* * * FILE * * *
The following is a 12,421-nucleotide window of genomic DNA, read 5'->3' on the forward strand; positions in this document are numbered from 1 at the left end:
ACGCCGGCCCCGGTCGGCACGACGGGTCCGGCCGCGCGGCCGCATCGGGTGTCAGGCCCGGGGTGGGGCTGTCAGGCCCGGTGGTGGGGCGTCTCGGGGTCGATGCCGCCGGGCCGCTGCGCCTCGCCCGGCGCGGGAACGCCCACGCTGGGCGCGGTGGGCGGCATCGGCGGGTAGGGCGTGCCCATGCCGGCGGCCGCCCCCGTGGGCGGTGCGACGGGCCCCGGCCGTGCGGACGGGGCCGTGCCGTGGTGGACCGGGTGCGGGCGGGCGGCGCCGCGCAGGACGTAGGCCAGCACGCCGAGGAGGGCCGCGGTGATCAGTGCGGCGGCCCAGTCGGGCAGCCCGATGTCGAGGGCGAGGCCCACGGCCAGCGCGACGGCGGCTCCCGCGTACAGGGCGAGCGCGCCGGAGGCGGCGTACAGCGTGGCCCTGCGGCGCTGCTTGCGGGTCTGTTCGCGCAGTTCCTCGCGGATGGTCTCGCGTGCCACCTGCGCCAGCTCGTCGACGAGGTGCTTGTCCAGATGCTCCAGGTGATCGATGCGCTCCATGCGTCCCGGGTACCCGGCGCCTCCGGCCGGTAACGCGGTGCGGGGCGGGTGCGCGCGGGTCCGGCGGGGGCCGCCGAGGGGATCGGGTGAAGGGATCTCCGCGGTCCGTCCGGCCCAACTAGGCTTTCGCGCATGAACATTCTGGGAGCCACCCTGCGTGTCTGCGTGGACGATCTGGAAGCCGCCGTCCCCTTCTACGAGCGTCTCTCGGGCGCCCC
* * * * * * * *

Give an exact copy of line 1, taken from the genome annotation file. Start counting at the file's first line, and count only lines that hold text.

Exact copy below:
The following is a 12,421-nucleotide window of genomic DNA, read 5'->3' on the forward strand; positions in this document are numbered from 1 at the left end: